“Social fairness and equity should not be separate from economic competitiveness,” said Taurelli, continuing with an outline of the four building blocks of the European Skills Agenda which include: 1) a call for collective action bringing together multiple stakeholders e.g. government, business, social partners, civil society organisations as reflected in the EU’s Pact for skills; 2) skills for jobs; 3) tools for wider lifelong learning e.g. personal and life competences; and 4) unlocking investment.

Taurelli spoke of the importance of integrated actions that connect especially at local level to obtain an understanding of the diversity of needs. Innovation in teaching and learning is also needed to respond to them combined with quality assurance of all forms of learning formal, non-formal, and informal. 

“Governance to manage and plan all different actions and actors is essential with monitoring particularly at local level” said Taurelli.

Taurelli concluded her presentation with a call for joint forces to implement lifelong learning, the mobilisation of resources, and experimentation “building alliances, co-creation and accepting to take initiative and becoming more entrepreneurial even in the public sector.”

“More funding can be attracted at local level on top of national funding and this needs to be combined with innovation in terms of methods and the creation of new services and areas of work developing and refining professional skills to support adult learners,” she said.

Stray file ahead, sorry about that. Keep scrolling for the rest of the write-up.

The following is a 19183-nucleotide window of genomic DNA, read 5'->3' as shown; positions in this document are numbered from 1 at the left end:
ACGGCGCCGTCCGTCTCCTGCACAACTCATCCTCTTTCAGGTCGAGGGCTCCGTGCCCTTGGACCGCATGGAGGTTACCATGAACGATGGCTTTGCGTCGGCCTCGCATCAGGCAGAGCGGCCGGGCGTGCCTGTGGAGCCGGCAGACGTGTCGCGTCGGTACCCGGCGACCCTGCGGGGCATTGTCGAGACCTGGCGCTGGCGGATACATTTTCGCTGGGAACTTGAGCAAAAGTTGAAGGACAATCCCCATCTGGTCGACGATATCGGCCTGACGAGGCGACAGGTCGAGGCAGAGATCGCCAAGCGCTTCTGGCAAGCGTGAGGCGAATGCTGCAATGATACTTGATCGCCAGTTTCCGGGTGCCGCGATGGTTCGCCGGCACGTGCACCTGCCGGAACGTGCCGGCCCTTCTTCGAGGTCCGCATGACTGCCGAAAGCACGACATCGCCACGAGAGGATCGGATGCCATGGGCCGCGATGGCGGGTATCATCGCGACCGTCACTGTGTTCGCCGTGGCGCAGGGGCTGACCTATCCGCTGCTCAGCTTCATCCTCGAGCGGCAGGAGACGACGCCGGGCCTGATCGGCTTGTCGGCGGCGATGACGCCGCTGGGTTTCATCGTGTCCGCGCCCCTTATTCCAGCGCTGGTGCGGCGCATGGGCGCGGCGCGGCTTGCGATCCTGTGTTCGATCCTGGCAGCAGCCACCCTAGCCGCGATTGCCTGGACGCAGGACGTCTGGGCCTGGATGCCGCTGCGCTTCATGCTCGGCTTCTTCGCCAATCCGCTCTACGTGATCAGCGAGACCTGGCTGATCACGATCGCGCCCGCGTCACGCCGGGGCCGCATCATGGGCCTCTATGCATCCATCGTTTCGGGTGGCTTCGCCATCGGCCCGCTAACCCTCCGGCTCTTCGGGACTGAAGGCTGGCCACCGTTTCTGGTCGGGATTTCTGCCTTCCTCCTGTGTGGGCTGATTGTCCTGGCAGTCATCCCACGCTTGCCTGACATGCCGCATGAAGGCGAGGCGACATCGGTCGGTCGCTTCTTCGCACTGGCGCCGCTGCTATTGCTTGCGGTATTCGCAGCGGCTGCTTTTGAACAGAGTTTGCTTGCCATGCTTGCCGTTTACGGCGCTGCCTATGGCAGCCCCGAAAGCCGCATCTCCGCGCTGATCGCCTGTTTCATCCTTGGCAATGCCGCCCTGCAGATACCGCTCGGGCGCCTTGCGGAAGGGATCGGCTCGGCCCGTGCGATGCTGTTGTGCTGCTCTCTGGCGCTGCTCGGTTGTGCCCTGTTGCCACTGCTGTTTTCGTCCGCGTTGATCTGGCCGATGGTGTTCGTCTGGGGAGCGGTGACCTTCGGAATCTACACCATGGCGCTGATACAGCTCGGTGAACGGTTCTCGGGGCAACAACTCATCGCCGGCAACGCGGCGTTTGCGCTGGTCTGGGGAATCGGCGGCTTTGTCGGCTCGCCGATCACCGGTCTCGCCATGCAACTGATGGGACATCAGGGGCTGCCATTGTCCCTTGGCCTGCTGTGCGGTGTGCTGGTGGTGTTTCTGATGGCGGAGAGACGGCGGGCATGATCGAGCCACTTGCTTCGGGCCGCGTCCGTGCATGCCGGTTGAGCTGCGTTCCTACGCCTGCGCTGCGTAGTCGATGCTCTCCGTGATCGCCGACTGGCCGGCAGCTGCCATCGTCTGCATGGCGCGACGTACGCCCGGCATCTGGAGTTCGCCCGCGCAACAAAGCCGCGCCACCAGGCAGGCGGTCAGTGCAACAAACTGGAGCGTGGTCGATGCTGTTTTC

Taurelli talked about 'experimentation' and how it is often more feasible at local level than at national level. "Making mistakes and failures must be an important part of finding out what is needed to get things right," she concluded.

When does adult learning start?

Some discussion occurred on the age at which adult learning starts during the presentations from the adult education centre in Baden-Wurttemberg, Germany, by Andrea Bernert Buerkle, and from the Boros municipality, Sweden, by Tina Lundell, respectively. There was a general agreement that it began after the age of 20 at a minimum and continued throughout life until senior years, with the moderator aptly concluding:

“Education for adults should hopefully disappear and instead be known as an open system for everyone. That would mean our mission has been accomplished.”